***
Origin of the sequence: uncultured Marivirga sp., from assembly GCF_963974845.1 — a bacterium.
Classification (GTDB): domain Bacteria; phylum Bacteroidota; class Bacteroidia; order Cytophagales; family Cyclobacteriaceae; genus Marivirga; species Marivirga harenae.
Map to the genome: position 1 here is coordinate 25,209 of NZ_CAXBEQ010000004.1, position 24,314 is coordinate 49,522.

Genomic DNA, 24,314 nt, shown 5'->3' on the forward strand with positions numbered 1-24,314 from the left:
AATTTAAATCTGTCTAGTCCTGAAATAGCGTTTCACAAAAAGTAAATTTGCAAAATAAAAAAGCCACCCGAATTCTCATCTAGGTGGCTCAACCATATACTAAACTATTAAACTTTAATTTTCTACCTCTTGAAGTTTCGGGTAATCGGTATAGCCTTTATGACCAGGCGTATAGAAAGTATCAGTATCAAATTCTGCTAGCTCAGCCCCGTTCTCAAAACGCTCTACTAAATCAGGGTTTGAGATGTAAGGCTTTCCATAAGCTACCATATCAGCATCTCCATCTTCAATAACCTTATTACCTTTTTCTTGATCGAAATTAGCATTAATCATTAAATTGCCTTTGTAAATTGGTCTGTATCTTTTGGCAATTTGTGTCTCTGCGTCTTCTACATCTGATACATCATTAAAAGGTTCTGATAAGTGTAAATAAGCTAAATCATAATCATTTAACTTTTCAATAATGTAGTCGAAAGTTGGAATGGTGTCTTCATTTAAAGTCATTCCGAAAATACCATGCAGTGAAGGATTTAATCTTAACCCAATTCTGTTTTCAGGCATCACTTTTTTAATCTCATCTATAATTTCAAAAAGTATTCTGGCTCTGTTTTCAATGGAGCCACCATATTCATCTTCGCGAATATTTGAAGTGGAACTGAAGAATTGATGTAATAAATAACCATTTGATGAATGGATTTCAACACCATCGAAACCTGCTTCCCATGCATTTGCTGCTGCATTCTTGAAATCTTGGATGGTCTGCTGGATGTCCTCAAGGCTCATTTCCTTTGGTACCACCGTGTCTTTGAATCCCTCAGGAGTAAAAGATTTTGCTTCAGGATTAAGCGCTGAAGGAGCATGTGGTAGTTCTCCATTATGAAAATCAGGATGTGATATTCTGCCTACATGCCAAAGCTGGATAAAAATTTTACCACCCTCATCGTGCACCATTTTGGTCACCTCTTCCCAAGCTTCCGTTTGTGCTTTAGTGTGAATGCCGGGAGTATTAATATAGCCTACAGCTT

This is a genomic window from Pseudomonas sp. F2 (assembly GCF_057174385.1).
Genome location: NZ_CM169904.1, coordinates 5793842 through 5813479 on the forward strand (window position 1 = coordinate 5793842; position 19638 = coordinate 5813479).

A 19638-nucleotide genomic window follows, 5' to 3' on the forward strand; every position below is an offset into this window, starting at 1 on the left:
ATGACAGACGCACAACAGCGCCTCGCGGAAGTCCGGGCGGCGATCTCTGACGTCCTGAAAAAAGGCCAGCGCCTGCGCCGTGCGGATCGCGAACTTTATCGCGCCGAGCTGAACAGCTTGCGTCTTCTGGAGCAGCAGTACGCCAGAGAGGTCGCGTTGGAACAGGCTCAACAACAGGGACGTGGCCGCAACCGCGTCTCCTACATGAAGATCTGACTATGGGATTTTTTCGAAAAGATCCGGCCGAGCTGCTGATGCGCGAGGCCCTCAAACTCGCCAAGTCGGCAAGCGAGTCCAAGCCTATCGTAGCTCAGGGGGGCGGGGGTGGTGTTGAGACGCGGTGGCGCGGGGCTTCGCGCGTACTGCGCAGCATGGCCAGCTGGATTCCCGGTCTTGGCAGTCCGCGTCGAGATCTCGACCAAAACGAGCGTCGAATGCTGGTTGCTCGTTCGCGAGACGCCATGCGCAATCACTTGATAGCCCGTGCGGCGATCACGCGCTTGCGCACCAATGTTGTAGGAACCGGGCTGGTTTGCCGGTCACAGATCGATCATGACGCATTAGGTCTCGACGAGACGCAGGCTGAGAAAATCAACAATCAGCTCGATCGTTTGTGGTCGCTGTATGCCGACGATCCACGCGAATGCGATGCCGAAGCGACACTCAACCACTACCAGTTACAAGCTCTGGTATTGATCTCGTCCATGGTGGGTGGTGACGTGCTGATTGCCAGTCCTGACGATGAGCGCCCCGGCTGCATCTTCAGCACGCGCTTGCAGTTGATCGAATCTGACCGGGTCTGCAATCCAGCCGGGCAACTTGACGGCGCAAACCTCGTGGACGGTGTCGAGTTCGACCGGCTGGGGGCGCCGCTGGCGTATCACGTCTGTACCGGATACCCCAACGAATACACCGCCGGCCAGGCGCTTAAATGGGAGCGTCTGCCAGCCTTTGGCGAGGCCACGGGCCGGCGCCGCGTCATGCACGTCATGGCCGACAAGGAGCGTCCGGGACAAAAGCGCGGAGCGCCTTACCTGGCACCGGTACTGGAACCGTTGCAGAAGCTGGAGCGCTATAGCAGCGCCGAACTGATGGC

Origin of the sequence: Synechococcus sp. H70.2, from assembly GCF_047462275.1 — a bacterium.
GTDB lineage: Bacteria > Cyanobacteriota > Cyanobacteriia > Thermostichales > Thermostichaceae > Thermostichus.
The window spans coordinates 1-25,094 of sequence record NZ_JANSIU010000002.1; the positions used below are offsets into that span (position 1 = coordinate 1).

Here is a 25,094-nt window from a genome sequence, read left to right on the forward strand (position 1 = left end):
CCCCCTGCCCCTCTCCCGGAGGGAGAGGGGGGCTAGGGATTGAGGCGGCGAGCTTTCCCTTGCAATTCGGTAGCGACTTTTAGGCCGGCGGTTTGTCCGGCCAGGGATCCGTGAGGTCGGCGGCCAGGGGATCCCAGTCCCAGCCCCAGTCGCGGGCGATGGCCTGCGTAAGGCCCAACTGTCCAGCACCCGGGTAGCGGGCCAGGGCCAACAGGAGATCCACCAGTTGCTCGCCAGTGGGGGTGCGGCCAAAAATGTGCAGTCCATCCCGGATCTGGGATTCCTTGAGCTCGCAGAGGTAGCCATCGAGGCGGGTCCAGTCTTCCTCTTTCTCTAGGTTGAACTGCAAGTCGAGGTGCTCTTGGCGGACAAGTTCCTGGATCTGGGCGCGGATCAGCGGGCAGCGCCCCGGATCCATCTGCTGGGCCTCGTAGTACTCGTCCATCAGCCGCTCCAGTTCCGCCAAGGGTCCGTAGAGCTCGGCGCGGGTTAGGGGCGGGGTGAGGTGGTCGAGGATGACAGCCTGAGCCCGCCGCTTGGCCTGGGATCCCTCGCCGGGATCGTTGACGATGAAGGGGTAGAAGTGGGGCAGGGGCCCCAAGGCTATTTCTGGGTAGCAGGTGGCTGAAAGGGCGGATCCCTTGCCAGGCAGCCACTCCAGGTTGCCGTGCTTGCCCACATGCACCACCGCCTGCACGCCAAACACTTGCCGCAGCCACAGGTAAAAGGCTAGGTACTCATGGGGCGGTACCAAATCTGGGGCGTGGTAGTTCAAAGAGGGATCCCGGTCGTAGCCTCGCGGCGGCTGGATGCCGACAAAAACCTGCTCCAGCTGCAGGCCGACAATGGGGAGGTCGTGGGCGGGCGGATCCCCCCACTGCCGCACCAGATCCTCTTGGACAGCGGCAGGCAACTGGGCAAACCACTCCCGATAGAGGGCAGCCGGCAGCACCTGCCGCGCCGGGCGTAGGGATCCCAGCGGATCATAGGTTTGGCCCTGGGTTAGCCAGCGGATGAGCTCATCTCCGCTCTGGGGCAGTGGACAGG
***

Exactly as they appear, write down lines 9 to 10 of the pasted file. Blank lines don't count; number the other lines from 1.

ATGACAGACGCACAACAGCGCCTCGCGGAAGTCCGGGCGGCGATCTCTGACGTCCTGAAAAAAGGCCAGCGCCTGCGCCGTGCGGATCGCGAACTTTATCGCGCCGAGCTGAACAGCTTGCGTCTTCTGGAGCAGCAGTACGCCAGAGAGGTCGCGTTGGAACAGGCTCAACAACAGGGACGTGGCCGCAACCGCGTCTCCTACATGAAGATCTGACTATGGGATTTTTTCGAAAAGATCCGGCCGAGCTGCTGATGCGCGAGGCCCTCAAACTCGCCAAGTCGGCAAGCGAGTCCAAGCCTATCGTAGCTCAGGGGGGCGGGGGTGGTGTTGAGACGCGGTGGCGCGGGGCTTCGCGCGTACTGCGCAGCATGGCCAGCTGGATTCCCGGTCTTGGCAGTCCGCGTCGAGATCTCGACCAAAACGAGCGTCGAATGCTGGTTGCTCGTTCGCGAGACGCCATGCGCAATCACTTGATAGCCCGTGCGGCGATCACGCGCTTGCGCACCAATGTTGTAGGAACCGGGCTGGTTTGCCGGTCACAGATCGATCATGACGCATTAGGTCTCGACGAGACGCAGGCTGAGAAAATCAACAATCAGCTCGATCGTTTGTGGTCGCTGTATGCCGACGATCCACGCGAATGCGATGCCGAAGCGACACTCAACCACTACCAGTTACAAGCTCTGGTATTGATCTCGTCCATGGTGGGTGGTGACGTGCTGATTGCCAGTCCTGACGATGAGCGCCCCGGCTGCATCTTCAGCACGCGCTTGCAGTTGATCGAATCTGACCGGGTCTGCAATCCAGCCGGGCAACTTGACGGCGCAAACCTCGTGGACGGTGTCGAGTTCGACCGGCTGGGGGCGCCGCTGGCGTATCACGTCTGTACCGGATACCCCAACGAATACACCGCCGGCCAGGCGCTTAAATGGGAGCGTCTGCCAGCCTTTGGCGAGGCCACGGGCCGGCGCCGCGTCATGCACGTCATGGCCGACAAGGAGCGTCCGGGACAAAAGCGCGGAGCGCCTTACCTGGCACCGGTACTGGAACCGTTGCAGAAGCTGGAGCGCTATAGCAGCGCCGAACTGATGGC

Origin of the sequence: Synechococcus sp. H70.2, from assembly GCF_047462275.1 — a bacterium.